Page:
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It is a common practice to place the transaction logs (*.ldf) on a separate physical disk system than database files (*.mdf, *.ndf).

In a virtual machine cloud environment, is it okay to put the transaction logs on the same drive letter as the other data files? How is this usually handled in popular cloud virtual machine environments of today.

NOTE: Not using SQL Azure. Using a Windows virtual machine with full access.

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If you're talking about Azure, I don't think you really have any control over the placement of files, or even visibility into the underlying disk system at all. That said, I don't think it would be very smart of Microsoft to violate best practices and place data and log files on the same disk, especially given the additional write overhead inherent in the platform. –  Aaron Bertrand Jan 18 '13 at 19:32
    
Clarified: Not using SQL Azure. Using a full windows virtual machine so the transaction log placement is up to me. –  Jason Kresowaty Jan 18 '13 at 21:13
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So if you have multiple independent volumes accessible to your VM, why do you think log placement considerations would be different for a virtual machine vs. a physical machine? –  Aaron Bertrand Jan 18 '13 at 21:16
    
I guess one needs to know the recommendations of the particular vendor to answer with certainty. I guess I would just like some general ideas about what people have actually been doing in this regard with popular cloud vendors. –  Jason Kresowaty Jan 18 '13 at 22:02
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So what are we talking about here? A VM hosted by you on hardware and storage you control or a VM hosted by a cloud provider like Azure or EC2? –  Mark Storey-Smith Jan 18 '13 at 23:45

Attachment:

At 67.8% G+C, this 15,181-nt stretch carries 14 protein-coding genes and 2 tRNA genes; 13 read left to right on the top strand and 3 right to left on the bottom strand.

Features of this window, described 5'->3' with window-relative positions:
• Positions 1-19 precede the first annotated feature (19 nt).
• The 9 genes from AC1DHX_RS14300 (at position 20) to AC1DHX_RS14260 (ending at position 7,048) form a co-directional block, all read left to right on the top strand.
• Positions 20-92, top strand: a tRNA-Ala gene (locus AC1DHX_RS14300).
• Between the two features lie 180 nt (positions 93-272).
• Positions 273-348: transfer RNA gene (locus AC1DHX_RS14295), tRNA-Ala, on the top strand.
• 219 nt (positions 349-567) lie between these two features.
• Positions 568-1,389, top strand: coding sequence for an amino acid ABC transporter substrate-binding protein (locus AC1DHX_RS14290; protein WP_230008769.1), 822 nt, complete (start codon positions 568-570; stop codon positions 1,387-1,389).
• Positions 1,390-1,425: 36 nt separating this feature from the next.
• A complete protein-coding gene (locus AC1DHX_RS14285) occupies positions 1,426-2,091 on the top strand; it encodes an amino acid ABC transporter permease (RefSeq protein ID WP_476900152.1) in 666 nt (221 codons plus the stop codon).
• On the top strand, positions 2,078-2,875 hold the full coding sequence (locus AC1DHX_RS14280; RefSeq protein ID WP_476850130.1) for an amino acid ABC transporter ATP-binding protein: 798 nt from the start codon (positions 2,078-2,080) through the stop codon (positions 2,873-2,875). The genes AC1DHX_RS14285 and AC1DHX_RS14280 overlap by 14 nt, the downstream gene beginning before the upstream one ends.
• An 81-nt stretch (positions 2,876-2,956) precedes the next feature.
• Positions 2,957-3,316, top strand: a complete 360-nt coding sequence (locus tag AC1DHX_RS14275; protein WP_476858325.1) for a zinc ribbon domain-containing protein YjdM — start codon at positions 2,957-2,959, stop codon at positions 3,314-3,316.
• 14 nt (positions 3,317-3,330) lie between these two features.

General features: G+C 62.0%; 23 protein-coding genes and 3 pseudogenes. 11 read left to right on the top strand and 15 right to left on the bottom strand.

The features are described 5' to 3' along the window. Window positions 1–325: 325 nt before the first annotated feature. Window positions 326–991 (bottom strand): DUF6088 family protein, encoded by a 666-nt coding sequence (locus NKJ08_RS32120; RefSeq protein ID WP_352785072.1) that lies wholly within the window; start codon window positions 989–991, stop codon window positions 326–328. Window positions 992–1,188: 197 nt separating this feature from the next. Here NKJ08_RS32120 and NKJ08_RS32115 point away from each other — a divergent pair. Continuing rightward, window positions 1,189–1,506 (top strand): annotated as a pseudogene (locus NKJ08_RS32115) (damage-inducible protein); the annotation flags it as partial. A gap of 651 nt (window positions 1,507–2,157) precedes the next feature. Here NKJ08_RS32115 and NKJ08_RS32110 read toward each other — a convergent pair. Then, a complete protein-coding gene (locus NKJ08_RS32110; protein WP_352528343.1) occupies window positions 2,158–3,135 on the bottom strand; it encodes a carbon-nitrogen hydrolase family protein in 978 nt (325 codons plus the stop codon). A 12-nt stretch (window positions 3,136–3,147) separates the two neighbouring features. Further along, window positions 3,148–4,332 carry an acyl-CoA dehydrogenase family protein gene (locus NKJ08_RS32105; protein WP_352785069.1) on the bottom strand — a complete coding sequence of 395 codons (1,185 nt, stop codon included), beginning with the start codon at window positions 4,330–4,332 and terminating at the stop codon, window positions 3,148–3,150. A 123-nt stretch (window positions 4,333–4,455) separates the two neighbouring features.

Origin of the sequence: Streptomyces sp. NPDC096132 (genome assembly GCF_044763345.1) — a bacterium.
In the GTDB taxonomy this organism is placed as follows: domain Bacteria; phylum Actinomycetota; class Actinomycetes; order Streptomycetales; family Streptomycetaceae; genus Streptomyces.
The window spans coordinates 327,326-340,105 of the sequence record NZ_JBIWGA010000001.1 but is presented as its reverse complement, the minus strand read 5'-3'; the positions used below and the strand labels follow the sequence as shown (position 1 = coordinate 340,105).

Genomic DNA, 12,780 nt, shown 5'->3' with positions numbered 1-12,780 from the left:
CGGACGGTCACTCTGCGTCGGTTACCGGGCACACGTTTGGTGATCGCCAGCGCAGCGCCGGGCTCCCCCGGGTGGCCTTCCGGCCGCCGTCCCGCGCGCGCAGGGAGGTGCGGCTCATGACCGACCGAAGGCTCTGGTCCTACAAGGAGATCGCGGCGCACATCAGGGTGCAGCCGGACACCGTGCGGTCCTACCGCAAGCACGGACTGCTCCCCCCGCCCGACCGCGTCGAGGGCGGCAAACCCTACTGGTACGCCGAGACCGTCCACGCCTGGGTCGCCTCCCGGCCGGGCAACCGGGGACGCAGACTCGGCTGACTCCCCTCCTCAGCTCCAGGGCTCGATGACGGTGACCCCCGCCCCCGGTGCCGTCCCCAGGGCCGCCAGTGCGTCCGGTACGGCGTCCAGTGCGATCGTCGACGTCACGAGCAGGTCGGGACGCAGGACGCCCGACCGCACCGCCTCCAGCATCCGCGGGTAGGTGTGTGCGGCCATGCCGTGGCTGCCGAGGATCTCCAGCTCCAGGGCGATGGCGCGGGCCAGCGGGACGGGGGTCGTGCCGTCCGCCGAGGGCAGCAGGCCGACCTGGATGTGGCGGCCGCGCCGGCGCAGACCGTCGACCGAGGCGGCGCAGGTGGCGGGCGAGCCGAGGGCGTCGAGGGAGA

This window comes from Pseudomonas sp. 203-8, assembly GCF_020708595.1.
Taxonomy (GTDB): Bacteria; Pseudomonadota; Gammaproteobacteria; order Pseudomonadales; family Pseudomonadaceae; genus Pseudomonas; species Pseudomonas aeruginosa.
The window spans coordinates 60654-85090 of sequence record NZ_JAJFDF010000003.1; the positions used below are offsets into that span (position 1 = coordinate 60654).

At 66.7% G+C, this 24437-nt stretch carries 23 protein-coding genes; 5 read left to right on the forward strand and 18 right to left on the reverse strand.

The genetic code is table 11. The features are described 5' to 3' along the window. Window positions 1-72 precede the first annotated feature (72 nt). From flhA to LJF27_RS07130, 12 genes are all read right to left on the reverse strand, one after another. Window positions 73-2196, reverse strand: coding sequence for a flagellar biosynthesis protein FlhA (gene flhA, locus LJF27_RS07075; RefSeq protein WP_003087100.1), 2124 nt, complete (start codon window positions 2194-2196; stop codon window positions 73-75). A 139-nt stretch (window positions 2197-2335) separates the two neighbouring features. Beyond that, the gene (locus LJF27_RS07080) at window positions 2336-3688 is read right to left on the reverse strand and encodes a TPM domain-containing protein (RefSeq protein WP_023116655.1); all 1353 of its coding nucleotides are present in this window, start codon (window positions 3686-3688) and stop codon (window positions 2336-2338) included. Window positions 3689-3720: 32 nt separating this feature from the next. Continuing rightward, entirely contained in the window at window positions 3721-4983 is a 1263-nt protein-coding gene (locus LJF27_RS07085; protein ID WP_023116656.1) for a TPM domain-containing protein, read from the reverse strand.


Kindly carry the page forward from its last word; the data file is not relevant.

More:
2 Answers 2

Depends on the cloud environment you're using but typically it makes sense to put them on the same logical drive. If you need additional IOPS you can stripe across multiple volumes but still present a single drive.

In a cloud environment you are not the sole consumer of the storage you are allocated. You get a small slice of a very large pie and as such all IO is random in nature. There is nothing to be gained from trying to separate sequential access (log) from random (data).

Nothing to be gained from the recovery angle either as you can't insist that the two volumes will be allocated from different arrays. Also, there tends to be a different class of protection afforded to the availability of storage from the big players. Azure storage for example is triple replicated within the data centre, with an additional copy replicated to a failover data centre by default.

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In my extensive testing of cloud SQL on cloud servers (rackspace cloud, to be specific), I found that splitting the ldf and mdf to distinct block storage volumes made a significant improvement in performance. I achieved really hot performance by putting the ldf on an SSD based block storage volume and the mdf on a standard block storage volume.

Ultimately, of course, a block storage volume is a shared SAN somewhere. And local "instance" storage is on the hypervisor itself. So the hardware topology of your cloud environment will dictate what config will work best.

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